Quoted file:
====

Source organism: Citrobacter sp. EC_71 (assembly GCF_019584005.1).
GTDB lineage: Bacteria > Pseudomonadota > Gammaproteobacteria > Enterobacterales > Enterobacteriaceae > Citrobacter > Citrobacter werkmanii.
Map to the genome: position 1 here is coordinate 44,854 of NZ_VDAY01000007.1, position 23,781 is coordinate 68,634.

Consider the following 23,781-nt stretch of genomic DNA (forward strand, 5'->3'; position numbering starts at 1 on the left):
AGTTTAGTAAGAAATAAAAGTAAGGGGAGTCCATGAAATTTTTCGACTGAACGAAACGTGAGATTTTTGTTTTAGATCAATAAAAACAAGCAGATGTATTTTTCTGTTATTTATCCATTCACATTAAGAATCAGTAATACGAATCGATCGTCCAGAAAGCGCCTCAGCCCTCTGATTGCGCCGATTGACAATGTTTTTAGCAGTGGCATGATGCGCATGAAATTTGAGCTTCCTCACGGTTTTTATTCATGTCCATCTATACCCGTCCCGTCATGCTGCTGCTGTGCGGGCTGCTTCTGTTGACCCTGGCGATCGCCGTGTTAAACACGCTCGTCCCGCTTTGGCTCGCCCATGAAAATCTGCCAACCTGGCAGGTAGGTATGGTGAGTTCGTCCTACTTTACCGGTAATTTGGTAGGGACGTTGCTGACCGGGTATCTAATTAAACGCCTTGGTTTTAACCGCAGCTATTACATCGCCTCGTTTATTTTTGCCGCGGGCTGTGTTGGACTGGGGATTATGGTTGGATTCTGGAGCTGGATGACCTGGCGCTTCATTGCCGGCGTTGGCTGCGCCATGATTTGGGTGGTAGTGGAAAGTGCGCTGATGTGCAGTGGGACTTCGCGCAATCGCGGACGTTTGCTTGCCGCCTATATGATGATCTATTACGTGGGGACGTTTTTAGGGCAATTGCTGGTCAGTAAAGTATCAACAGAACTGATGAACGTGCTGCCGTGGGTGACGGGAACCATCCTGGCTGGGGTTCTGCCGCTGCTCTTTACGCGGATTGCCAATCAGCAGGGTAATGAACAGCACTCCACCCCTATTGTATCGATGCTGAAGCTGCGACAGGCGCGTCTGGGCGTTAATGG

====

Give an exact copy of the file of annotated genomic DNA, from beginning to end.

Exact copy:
Source organism: Citrobacter sp. EC_71 (assembly GCF_019584005.1).
GTDB lineage: Bacteria > Pseudomonadota > Gammaproteobacteria > Enterobacterales > Enterobacteriaceae > Citrobacter > Citrobacter werkmanii.
Map to the genome: position 1 here is coordinate 44,854 of NZ_VDAY01000007.1, position 23,781 is coordinate 68,634.

Consider the following 23,781-nt stretch of genomic DNA (forward strand, 5'->3'; position numbering starts at 1 on the left):
AGTTTAGTAAGAAATAAAAGTAAGGGGAGTCCATGAAATTTTTCGACTGAACGAAACGTGAGATTTTTGTTTTAGATCAATAAAAACAAGCAGATGTATTTTTCTGTTATTTATCCATTCACATTAAGAATCAGTAATACGAATCGATCGTCCAGAAAGCGCCTCAGCCCTCTGATTGCGCCGATTGACAATGTTTTTAGCAGTGGCATGATGCGCATGAAATTTGAGCTTCCTCACGGTTTTTATTCATGTCCATCTATACCCGTCCCGTCATGCTGCTGCTGTGCGGGCTGCTTCTGTTGACCCTGGCGATCGCCGTGTTAAACACGCTCGTCCCGCTTTGGCTCGCCCATGAAAATCTGCCAACCTGGCAGGTAGGTATGGTGAGTTCGTCCTACTTTACCGGTAATTTGGTAGGGACGTTGCTGACCGGGTATCTAATTAAACGCCTTGGTTTTAACCGCAGCTATTACATCGCCTCGTTTATTTTTGCCGCGGGCTGTGTTGGACTGGGGATTATGGTTGGATTCTGGAGCTGGATGACCTGGCGCTTCATTGCCGGCGTTGGCTGCGCCATGATTTGGGTGGTAGTGGAAAGTGCGCTGATGTGCAGTGGGACTTCGCGCAATCGCGGACGTTTGCTTGCCGCCTATATGATGATCTATTACGTGGGGACGTTTTTAGGGCAATTGCTGGTCAGTAAAGTATCAACAGAACTGATGAACGTGCTGCCGTGGGTGACGGGAACCATCCTGGCTGGGGTTCTGCCGCTGCTCTTTACGCGGATTGCCAATCAGCAGGGTAATGAACAGCACTCCACCCCTATTGTATCGATGCTGAAGCTGCGACAGGCGCGTCTGGGCGTTAATGG